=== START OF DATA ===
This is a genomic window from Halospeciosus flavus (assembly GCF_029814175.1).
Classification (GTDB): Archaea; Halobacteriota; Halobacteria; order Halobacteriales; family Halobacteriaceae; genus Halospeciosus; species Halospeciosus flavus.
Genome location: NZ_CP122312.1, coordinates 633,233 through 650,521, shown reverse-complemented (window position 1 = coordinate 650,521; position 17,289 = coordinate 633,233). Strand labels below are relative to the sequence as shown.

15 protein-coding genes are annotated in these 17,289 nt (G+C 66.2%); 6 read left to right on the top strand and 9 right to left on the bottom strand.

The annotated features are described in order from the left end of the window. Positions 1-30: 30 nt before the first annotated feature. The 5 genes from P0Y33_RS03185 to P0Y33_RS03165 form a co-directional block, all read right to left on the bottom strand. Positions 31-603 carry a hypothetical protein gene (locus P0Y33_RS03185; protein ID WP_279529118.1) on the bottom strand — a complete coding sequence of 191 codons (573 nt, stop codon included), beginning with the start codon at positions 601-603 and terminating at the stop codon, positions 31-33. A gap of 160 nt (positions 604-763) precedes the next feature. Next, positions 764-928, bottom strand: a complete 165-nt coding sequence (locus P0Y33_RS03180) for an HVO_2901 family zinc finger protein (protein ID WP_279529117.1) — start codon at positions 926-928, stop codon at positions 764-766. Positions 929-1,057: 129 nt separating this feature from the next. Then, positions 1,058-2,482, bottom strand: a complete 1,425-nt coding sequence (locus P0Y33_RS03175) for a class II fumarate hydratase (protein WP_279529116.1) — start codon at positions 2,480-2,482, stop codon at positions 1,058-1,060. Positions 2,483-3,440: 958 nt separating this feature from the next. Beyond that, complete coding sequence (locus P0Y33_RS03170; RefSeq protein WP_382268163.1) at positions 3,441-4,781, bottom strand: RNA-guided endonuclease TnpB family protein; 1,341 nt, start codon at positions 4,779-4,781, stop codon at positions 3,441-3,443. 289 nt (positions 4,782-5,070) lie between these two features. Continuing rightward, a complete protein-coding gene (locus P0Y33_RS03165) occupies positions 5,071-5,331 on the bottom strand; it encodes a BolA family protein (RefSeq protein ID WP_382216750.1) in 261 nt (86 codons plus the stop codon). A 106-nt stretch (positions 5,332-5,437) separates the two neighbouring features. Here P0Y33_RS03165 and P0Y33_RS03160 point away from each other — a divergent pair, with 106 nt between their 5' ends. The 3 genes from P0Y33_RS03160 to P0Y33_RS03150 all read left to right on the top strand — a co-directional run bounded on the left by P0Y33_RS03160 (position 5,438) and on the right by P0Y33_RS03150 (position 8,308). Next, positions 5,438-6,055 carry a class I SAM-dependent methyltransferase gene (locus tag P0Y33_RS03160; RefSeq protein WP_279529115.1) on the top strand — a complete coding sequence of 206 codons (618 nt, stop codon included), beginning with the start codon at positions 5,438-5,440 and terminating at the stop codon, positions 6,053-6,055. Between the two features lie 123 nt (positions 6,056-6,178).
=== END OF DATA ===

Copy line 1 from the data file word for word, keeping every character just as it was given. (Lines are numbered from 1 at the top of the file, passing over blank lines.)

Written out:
This is a genomic window from Halospeciosus flavus (assembly GCF_029814175.1).